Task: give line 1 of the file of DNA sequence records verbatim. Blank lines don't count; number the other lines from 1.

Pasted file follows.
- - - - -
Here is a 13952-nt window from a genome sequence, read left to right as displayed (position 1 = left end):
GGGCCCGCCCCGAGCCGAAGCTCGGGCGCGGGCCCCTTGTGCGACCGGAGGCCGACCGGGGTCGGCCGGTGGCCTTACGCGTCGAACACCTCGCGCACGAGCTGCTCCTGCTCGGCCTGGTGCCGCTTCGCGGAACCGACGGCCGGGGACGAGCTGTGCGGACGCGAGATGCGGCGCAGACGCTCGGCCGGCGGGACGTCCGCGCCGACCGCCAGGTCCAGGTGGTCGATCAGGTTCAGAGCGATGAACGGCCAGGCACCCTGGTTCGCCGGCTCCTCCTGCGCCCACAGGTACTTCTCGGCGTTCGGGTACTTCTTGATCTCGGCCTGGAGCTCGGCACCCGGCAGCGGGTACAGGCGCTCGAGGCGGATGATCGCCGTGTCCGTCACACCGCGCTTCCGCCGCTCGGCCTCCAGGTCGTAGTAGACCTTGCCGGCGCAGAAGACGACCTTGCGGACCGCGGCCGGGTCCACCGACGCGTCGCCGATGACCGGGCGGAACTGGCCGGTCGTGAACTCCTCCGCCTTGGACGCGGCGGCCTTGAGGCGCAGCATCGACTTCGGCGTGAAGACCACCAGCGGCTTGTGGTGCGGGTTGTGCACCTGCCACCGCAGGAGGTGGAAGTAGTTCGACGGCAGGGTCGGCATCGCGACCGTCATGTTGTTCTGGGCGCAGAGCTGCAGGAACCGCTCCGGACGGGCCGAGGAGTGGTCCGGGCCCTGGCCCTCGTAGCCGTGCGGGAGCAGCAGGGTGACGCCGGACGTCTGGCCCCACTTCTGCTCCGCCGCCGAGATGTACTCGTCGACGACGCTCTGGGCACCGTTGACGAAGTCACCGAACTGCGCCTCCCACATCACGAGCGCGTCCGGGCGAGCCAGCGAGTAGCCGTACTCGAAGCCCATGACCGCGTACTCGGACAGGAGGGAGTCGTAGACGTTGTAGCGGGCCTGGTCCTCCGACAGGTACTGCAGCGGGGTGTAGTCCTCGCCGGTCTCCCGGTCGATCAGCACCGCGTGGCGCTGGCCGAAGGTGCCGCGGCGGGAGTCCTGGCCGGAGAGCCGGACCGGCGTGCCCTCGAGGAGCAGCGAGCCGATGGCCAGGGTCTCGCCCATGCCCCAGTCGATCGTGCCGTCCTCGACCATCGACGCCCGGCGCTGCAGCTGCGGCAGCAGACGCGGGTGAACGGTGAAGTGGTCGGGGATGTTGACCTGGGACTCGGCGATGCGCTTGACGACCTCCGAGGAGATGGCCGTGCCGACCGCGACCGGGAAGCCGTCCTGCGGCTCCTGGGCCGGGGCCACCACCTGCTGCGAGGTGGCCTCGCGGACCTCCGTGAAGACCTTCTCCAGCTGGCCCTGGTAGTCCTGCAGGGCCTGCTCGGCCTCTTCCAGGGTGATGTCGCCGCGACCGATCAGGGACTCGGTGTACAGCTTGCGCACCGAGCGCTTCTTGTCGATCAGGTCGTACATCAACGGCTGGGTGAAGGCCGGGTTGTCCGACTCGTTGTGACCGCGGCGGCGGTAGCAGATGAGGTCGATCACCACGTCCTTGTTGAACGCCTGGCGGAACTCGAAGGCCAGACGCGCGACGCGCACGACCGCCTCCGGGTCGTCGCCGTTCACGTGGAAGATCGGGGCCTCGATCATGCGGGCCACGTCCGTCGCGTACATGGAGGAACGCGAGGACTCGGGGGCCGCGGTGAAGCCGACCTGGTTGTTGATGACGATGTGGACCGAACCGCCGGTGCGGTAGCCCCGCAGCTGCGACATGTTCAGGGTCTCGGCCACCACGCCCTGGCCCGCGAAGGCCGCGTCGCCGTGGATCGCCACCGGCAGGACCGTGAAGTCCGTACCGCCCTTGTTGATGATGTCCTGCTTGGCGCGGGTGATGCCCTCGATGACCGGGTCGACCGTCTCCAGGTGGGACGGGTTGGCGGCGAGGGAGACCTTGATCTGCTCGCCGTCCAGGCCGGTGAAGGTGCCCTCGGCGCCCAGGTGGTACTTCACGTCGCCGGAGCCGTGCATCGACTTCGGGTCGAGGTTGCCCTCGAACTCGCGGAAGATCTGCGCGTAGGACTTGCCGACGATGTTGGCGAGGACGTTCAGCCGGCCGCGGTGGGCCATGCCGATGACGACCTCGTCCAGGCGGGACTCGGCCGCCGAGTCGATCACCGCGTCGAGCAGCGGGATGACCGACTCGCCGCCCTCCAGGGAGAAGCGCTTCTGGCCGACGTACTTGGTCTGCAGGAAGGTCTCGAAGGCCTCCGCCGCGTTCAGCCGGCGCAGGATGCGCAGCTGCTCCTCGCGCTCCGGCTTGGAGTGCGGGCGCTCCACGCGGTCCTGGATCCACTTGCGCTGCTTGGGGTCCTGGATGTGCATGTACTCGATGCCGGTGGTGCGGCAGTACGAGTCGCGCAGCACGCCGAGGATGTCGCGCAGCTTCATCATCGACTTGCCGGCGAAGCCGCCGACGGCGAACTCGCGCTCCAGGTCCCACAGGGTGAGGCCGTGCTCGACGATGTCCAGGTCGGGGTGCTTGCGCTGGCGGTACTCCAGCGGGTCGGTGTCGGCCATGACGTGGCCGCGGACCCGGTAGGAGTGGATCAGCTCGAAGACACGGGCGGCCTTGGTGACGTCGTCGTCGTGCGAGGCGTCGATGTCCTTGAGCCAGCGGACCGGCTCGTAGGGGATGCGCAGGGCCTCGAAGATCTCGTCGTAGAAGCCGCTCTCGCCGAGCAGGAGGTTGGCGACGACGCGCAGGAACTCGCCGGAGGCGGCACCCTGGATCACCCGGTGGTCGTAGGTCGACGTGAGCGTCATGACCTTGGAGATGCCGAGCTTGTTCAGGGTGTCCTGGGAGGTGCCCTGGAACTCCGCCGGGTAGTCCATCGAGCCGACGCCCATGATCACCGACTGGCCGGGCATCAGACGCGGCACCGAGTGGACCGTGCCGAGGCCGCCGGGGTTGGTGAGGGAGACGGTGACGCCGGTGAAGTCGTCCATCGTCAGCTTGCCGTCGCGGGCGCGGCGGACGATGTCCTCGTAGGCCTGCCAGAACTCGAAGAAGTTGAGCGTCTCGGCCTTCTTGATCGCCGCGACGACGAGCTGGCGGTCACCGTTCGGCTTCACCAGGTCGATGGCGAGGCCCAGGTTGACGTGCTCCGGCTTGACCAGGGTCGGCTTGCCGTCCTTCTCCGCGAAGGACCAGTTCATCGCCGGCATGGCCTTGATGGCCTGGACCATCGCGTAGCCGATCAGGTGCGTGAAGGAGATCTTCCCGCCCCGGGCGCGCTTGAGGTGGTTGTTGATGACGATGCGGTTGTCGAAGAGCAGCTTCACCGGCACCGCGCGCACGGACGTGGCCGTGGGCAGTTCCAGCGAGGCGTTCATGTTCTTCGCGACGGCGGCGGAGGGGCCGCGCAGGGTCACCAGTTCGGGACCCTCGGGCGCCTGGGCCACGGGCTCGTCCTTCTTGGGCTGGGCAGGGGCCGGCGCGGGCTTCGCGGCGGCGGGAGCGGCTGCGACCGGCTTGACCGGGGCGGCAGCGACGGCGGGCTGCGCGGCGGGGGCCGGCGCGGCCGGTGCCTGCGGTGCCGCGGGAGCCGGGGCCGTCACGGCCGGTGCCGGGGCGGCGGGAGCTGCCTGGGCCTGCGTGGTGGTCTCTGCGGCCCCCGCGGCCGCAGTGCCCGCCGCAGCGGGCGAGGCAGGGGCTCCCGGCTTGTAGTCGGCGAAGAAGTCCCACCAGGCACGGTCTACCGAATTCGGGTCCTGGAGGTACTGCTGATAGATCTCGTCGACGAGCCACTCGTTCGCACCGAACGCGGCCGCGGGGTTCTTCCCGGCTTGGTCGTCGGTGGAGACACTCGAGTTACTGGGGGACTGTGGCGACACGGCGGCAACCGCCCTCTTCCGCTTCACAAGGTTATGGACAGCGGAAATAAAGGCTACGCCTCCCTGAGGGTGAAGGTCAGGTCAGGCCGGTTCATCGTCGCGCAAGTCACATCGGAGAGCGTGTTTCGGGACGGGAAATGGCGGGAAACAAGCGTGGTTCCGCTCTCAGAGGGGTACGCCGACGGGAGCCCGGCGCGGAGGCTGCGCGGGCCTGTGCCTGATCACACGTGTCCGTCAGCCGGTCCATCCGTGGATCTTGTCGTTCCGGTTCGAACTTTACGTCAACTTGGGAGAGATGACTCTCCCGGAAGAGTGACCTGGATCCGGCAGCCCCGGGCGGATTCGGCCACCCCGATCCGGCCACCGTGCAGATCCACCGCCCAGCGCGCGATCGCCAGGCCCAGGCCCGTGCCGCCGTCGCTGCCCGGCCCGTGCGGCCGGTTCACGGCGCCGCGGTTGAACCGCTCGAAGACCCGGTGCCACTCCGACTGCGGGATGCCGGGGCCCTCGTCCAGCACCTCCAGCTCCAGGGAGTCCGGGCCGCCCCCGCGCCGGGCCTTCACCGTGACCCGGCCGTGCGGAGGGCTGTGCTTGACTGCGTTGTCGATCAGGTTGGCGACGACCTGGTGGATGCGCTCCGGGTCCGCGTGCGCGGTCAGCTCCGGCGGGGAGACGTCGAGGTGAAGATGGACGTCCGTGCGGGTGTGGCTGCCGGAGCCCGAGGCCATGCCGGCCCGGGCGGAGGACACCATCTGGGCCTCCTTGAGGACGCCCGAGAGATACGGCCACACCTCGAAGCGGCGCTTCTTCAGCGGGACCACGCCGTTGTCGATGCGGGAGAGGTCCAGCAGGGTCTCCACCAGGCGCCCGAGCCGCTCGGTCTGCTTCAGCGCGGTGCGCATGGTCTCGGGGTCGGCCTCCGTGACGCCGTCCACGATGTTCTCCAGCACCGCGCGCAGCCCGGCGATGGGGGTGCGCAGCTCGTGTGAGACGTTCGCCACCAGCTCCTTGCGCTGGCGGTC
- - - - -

Here is a 13952-nt window from a genome sequence, read left to right as displayed (position 1 = left end):